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Preparing the ground in Kendal to welcome refugees and support migrant workers


Preparing the ground in Kendal to welcome refugees and support migrant workers


Members of the newly formed ‘More in Common’ group will be marking the United Nations  Day against racism and xenophobia by gathering at the Birdcage in Kendal on March 22nd between 10am and 2pm.  


The purpose of the event is twofold:

  • to prepare the town for the arrival of Syrian refugees next month so that together as residents we will offer understanding and welcome; and
  • to raise awareness and confidence around tackling prejudice and hate crime.

Campaigners will be engaging members of the public in conversations using the word ‘hello’ in the many different languages spoken in Kendal. People will be invited to write messages of welcome, which will be hung on a ‘washing line’ of solidarity to demonstrate our town’s commitment to being a place of sanctuary and support for migrants, asylum seekers and refugees.


The theme will emphasise that we have ‘more in common’ than we sometimes realise, and this will carry forward the political message of Jo Cox, the campaigning MP murdered last summer by a right-wing extremist.


This event is supported by various groups in Kendal including Global Justice Now, the Green Party, Amnesty International, the Labour Party and members of the local Quakers.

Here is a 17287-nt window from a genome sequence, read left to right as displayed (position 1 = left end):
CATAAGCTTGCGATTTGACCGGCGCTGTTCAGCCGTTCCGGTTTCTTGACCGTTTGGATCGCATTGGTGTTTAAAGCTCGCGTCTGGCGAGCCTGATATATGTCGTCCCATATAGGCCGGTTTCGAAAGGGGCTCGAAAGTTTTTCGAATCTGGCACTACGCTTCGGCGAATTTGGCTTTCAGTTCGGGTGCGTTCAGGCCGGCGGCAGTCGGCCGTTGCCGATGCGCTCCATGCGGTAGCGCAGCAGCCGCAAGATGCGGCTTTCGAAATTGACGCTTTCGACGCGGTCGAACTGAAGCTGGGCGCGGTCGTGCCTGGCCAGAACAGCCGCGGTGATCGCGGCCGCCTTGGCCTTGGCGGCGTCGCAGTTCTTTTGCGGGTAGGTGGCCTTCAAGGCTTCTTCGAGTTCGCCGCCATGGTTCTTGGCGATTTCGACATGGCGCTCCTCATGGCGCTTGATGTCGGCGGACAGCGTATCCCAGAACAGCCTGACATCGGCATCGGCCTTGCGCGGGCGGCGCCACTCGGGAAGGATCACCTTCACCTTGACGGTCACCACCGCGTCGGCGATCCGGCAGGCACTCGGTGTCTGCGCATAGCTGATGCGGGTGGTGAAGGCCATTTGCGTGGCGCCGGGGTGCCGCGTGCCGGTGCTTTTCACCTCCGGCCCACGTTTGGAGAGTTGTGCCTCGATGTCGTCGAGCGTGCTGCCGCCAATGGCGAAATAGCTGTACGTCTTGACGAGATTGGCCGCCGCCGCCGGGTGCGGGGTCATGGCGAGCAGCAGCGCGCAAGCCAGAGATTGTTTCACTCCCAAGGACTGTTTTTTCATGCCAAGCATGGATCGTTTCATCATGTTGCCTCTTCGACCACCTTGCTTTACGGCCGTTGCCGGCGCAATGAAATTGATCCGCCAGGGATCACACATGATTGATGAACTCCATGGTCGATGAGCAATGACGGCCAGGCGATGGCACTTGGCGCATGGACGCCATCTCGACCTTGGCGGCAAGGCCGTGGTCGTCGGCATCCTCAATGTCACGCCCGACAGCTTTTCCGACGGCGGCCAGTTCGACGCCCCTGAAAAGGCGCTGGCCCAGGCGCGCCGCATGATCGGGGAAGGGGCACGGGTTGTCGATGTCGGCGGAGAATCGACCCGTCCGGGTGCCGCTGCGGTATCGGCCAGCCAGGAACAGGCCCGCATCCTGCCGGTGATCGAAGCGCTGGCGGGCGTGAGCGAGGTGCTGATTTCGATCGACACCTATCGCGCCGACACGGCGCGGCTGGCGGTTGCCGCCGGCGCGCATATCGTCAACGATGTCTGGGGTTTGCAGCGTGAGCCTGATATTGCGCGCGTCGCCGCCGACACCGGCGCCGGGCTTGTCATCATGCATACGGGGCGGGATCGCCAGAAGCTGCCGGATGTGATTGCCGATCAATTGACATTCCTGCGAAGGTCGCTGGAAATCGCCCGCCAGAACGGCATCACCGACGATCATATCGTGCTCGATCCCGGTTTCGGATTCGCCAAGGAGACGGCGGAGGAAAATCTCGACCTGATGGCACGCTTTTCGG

Some background information

The International Day for the Elimination of Racial Discrimination is observed annually on 21st March to commemorate the anniversary of the Sharpeville massacre in 1960. The day was proclaimed in 1966, with a call to everyone to work to eliminate all forms of racial discrimination.

This year 2017 Theme of the Day: Racial profiling and incitement to hatred, including in the context of migration

The UN says:

‘Promoting respect for human rights is a core purpose of the United Nations and defines its identity as an organisation for people around the world. Member States have mandated the Secretary-General and the UN System to help them achieve the standards set out in the UN Charter and the Universal Declaration of Human Rights. To do so, the UN System uses all the resources at its disposal, including its moral authority, diplomatic creativity and operational reach. The Member States, however, have the primary responsibility for protecting human rights of their populations.

Global human rights challenges, such as migration, disabilities, rights of women and children, sexual orientation, and the rights of various minorities, are being addressed through promotion of equality and countering discrimination. A higher number of ratifications in the past year of the Convention on the Rights of Persons with Disabilities demonstrates that States are receptive to new approaches on this issue. There are more international migrants on the move now than ever before in human history, many of them facing unacceptable levels of human rights abuses throughout the migration cycle, in countries of origin, transit and destination. In response, the United Nations has appealed for protection of the human rights of all migrants and called on Governments to embrace migration as essential for inclusive and sustainable social and economic development.’

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